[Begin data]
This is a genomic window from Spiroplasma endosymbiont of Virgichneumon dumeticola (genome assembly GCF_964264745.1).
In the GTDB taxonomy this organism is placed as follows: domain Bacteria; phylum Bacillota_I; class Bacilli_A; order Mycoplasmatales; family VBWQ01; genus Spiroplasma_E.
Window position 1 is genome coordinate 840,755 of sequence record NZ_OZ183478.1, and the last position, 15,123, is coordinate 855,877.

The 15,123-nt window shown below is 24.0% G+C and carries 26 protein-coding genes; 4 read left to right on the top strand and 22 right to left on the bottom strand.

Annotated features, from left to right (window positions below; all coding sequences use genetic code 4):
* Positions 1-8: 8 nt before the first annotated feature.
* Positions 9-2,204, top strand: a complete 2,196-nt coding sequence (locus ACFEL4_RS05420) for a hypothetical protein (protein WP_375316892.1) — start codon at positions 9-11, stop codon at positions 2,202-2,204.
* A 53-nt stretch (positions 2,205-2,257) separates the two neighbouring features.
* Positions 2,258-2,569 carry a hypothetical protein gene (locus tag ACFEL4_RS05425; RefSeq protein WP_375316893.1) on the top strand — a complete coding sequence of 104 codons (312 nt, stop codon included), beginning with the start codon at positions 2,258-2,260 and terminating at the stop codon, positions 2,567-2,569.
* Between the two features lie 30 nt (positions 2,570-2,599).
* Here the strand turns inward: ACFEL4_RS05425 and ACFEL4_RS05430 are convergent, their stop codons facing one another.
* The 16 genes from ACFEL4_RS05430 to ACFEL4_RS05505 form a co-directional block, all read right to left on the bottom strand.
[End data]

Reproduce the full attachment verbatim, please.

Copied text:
This is a genomic window from Spiroplasma endosymbiont of Virgichneumon dumeticola (genome assembly GCF_964264745.1).
In the GTDB taxonomy this organism is placed as follows: domain Bacteria; phylum Bacillota_I; class Bacilli_A; order Mycoplasmatales; family VBWQ01; genus Spiroplasma_E.
Window position 1 is genome coordinate 840,755 of sequence record NZ_OZ183478.1, and the last position, 15,123, is coordinate 855,877.

The 15,123-nt window shown below is 24.0% G+C and carries 26 protein-coding genes; 4 read left to right on the top strand and 22 right to left on the bottom strand.

Annotated features, from left to right (window positions below; all coding sequences use genetic code 4):
* Positions 1-8: 8 nt before the first annotated feature.
* Positions 9-2,204, top strand: a complete 2,196-nt coding sequence (locus ACFEL4_RS05420) for a hypothetical protein (protein WP_375316892.1) — start codon at positions 9-11, stop codon at positions 2,202-2,204.
* A 53-nt stretch (positions 2,205-2,257) separates the two neighbouring features.
* Positions 2,258-2,569 carry a hypothetical protein gene (locus tag ACFEL4_RS05425; RefSeq protein WP_375316893.1) on the top strand — a complete coding sequence of 104 codons (312 nt, stop codon included), beginning with the start codon at positions 2,258-2,260 and terminating at the stop codon, positions 2,567-2,569.
* Between the two features lie 30 nt (positions 2,570-2,599).
* Here the strand turns inward: ACFEL4_RS05425 and ACFEL4_RS05430 are convergent, their stop codons facing one another.
* The 16 genes from ACFEL4_RS05430 to ACFEL4_RS05505 form a co-directional block, all read right to left on the bottom strand.